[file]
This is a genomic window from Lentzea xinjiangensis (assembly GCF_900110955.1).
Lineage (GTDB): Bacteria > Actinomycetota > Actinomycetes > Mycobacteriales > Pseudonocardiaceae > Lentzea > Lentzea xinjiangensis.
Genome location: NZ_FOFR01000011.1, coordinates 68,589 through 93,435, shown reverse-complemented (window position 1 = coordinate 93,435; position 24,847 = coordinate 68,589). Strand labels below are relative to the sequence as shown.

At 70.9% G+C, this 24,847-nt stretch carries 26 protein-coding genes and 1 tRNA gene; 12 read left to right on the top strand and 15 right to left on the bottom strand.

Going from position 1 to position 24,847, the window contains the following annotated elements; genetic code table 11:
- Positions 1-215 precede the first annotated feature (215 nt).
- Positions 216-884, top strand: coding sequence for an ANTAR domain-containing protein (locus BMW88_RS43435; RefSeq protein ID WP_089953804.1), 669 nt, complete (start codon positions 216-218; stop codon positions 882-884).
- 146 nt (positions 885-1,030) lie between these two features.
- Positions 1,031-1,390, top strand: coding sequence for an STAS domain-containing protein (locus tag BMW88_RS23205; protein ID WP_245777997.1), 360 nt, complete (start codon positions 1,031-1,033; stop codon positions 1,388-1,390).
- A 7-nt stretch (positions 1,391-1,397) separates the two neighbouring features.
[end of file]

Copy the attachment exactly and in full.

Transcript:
This is a genomic window from Lentzea xinjiangensis (assembly GCF_900110955.1).
Lineage (GTDB): Bacteria > Actinomycetota > Actinomycetes > Mycobacteriales > Pseudonocardiaceae > Lentzea > Lentzea xinjiangensis.
Genome location: NZ_FOFR01000011.1, coordinates 68,589 through 93,435, shown reverse-complemented (window position 1 = coordinate 93,435; position 24,847 = coordinate 68,589). Strand labels below are relative to the sequence as shown.

At 70.9% G+C, this 24,847-nt stretch carries 26 protein-coding genes and 1 tRNA gene; 12 read left to right on the top strand and 15 right to left on the bottom strand.

Going from position 1 to position 24,847, the window contains the following annotated elements; genetic code table 11:
- Positions 1-215 precede the first annotated feature (215 nt).
- Positions 216-884, top strand: coding sequence for an ANTAR domain-containing protein (locus BMW88_RS43435; RefSeq protein ID WP_089953804.1), 669 nt, complete (start codon positions 216-218; stop codon positions 882-884).
- 146 nt (positions 885-1,030) lie between these two features.
- Positions 1,031-1,390, top strand: coding sequence for an STAS domain-containing protein (locus tag BMW88_RS23205; protein ID WP_245777997.1), 360 nt, complete (start codon positions 1,031-1,033; stop codon positions 1,388-1,390).
- A 7-nt stretch (positions 1,391-1,397) separates the two neighbouring features.